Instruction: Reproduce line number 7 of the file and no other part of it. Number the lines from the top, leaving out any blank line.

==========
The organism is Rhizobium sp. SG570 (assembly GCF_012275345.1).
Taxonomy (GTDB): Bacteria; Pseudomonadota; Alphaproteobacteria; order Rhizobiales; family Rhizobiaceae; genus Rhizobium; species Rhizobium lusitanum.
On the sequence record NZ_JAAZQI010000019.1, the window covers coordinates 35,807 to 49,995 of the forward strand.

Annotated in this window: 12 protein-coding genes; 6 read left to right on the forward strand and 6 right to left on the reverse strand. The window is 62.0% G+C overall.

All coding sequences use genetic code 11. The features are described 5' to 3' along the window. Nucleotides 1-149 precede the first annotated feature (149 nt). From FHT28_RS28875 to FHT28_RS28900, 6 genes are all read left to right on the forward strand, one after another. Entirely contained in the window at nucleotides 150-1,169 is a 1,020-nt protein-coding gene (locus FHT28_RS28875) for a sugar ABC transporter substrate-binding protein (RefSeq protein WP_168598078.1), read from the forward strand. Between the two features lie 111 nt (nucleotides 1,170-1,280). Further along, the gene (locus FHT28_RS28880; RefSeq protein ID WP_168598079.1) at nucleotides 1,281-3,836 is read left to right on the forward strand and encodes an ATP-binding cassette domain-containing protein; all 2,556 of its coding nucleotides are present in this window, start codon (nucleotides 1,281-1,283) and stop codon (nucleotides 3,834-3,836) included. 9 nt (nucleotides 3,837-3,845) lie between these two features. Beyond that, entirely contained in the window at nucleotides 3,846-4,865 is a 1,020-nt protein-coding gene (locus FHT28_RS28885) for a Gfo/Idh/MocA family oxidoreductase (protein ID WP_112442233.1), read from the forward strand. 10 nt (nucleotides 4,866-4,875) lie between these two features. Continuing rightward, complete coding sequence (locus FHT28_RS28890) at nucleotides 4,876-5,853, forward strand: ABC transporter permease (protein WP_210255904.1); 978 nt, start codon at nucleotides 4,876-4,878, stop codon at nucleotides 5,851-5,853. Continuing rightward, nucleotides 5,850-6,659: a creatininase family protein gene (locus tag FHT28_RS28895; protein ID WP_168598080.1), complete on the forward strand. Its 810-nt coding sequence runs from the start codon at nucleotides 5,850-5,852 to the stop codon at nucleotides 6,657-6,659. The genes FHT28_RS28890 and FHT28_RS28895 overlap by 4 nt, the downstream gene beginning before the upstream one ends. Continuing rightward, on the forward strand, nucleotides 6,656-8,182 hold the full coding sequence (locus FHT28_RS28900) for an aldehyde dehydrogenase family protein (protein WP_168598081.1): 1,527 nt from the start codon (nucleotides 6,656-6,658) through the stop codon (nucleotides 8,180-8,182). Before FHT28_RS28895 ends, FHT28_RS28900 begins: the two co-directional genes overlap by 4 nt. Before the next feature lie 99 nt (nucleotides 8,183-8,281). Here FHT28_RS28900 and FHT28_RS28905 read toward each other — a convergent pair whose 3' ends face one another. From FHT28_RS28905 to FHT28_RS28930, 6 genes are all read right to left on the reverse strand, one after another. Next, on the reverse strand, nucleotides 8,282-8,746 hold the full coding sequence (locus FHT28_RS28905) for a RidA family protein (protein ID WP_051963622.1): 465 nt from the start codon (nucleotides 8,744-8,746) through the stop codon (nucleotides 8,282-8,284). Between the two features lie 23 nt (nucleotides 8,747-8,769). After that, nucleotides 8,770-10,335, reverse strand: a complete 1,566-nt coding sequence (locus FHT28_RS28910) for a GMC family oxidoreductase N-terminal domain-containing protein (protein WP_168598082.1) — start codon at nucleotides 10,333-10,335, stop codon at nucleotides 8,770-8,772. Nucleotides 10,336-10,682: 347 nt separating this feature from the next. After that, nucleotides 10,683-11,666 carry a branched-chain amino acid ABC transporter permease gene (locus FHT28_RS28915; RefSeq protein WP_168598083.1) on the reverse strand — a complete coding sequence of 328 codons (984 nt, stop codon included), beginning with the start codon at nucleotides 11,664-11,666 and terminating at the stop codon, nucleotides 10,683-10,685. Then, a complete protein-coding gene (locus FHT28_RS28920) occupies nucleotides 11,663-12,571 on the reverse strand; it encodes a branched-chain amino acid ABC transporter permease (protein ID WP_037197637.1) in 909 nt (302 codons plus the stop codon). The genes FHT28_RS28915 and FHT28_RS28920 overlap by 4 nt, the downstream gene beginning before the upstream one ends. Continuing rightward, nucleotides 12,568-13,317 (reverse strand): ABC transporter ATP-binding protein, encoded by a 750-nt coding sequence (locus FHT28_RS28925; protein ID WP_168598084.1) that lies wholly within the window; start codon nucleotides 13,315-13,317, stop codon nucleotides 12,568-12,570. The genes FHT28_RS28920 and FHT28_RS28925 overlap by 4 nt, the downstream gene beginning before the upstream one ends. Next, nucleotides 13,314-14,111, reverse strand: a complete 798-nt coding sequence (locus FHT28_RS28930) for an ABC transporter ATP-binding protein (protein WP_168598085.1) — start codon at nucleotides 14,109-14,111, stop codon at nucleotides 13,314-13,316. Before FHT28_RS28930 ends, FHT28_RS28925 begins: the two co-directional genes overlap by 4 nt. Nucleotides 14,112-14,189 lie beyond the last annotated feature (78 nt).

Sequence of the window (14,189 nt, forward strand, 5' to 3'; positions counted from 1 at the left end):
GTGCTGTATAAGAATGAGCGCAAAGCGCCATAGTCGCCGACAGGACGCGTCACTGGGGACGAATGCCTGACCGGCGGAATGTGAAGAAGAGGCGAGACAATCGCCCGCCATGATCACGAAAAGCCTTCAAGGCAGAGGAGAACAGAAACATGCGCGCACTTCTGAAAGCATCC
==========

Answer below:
GTGCTGTATAAGAATGAGCGCAAAGCGCCATAGTCGCCGACAGGACGCGTCACTGGGGACGAATGCCTGACCGGCGGAATGTGAAGAAGAGGCGAGACAATCGCCCGCCATGATCACGAAAAGCCTTCAAGGCAGAGGAGAACAGAAACATGCGCGCACTTCTGAAAGCATCC